Accounting report: No Ã¢â‚¬Å“significantÃ¢â‚¬Â fraud at Tyco
January 2, 2003
NEW YORK - An internal review of the financials of troubled conglomerate Tyco found no signs of significant fraud, company officials said, but pointed out accounting errors that will force the company to take a $382 million charge in 2002. A large portion of that charge, about $186 million, is related to payments to ADT dealers in 1999-2001, the report said.
Conducted by the high-profile firm of Boies, Schiller & Flexner, the report found a Ã¢â‚¬Å“pattern of aggressive accountingÃ¢â‚¬Â that was executed to increase reported results and pressure management into increasing earnings. However, Ã¢â‚¬Å“aggressive accounting is not necessarily improper accounting,Ã¢â‚¬Â the report said, but how Tyco implemented the accounting measures tended to favor measures that would, for example, increase reported earnings after an acquisition rather than identifying adjustments after an acquisition that would reduce reported earnings.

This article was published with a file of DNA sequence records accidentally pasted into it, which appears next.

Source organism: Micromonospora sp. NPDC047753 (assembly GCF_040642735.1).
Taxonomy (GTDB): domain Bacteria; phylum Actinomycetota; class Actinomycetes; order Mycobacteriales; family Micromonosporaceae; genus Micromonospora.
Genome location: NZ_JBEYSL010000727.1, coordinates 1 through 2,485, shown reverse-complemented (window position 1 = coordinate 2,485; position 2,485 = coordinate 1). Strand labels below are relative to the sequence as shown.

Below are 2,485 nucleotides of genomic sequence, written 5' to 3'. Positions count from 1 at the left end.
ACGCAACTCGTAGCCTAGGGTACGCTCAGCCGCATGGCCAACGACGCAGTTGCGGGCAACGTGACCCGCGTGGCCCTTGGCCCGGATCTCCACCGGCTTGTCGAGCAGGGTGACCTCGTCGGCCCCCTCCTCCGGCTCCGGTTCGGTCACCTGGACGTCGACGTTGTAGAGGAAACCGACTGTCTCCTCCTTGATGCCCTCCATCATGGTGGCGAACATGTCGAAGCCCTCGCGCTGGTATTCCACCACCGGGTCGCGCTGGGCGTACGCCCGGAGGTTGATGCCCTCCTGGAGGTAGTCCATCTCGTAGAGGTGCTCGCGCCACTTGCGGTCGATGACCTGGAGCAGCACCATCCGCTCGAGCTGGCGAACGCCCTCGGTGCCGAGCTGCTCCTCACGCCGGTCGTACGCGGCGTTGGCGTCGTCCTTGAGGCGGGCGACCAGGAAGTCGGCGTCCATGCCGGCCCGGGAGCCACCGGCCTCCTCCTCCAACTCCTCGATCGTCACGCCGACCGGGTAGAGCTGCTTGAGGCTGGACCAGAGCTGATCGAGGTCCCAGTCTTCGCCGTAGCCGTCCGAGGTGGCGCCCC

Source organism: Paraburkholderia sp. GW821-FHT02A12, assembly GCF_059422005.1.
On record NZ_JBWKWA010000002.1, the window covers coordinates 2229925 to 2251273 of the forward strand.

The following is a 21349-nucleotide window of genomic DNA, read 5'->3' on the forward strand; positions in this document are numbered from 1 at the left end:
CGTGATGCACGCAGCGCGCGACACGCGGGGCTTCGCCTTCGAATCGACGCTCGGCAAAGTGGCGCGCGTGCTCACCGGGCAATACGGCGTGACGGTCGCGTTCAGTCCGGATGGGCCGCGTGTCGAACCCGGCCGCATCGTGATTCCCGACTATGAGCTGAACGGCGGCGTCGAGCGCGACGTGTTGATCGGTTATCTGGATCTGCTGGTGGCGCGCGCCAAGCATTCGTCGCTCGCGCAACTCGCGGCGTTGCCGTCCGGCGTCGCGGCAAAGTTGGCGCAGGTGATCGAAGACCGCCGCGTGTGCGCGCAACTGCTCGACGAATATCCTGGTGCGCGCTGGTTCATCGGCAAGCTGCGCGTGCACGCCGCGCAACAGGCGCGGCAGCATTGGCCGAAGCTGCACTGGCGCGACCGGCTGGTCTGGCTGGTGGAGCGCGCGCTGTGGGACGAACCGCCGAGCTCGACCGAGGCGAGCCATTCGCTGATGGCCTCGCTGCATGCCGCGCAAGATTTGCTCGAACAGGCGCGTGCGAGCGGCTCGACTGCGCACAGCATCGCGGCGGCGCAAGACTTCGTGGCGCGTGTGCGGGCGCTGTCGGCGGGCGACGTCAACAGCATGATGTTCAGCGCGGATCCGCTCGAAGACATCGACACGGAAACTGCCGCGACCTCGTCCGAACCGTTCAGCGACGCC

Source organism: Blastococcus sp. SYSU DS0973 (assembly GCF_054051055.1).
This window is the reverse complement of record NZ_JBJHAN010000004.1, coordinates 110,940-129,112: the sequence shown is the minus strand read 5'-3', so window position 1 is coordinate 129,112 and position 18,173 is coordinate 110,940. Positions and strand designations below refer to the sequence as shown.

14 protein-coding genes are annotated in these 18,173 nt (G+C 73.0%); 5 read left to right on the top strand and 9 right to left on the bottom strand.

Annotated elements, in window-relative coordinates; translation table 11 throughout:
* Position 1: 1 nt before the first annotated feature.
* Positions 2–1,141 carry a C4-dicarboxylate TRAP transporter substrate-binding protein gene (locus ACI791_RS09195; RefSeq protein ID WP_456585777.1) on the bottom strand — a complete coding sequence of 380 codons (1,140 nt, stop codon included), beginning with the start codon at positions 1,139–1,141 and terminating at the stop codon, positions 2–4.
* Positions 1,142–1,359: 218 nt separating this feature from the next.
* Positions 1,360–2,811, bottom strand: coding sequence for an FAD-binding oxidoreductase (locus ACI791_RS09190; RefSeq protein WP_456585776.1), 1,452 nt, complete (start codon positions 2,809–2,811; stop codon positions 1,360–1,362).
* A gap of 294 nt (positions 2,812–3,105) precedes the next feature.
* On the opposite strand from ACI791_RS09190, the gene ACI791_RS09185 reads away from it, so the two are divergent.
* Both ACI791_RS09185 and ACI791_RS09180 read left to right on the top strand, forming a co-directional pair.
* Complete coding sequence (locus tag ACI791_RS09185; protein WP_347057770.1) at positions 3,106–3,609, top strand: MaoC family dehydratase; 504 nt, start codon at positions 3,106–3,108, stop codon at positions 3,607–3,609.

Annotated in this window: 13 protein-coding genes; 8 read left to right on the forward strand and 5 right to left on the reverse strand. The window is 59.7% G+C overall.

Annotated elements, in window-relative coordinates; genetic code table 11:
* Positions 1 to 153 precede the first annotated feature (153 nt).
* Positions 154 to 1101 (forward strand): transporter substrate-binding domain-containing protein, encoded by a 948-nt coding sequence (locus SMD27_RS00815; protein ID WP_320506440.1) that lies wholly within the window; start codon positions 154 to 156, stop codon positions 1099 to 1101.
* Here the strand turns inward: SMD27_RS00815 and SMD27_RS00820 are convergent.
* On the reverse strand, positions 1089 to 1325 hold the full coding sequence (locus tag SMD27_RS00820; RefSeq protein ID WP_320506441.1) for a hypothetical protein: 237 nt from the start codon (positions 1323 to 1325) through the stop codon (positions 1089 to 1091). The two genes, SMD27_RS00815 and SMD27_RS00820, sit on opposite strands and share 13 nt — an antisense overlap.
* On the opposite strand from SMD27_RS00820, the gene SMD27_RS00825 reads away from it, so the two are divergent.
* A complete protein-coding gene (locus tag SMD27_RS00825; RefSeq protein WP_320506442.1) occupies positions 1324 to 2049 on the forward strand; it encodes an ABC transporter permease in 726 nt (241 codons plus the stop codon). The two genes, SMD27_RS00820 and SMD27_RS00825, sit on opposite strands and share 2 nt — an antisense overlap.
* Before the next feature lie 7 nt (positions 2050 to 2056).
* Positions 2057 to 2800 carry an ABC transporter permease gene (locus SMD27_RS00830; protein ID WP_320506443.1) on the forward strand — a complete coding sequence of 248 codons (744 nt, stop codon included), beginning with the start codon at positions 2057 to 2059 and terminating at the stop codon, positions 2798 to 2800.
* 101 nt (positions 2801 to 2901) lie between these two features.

Officials said the accounting improprieties were carried out under prior management, which includes former executives of the company indicted on charges of bilking the company of more than $600 million.
Tyco officials said in a conference call Tuesday, following MondayÃ¢â‚¬â„¢s release of the report, that the company was facing a $3.6 billion funding gap at the end of 2003 but that the company was confident it would secure new bank financing. The projected gap is more than double the companyÃ¢â‚¬â„¢s earlier debt estimates, which were about $1.5 billion.
The company still faces an ongoing investigation by the Securities & Exchange Commission, which recently received one million pages of documents from the company.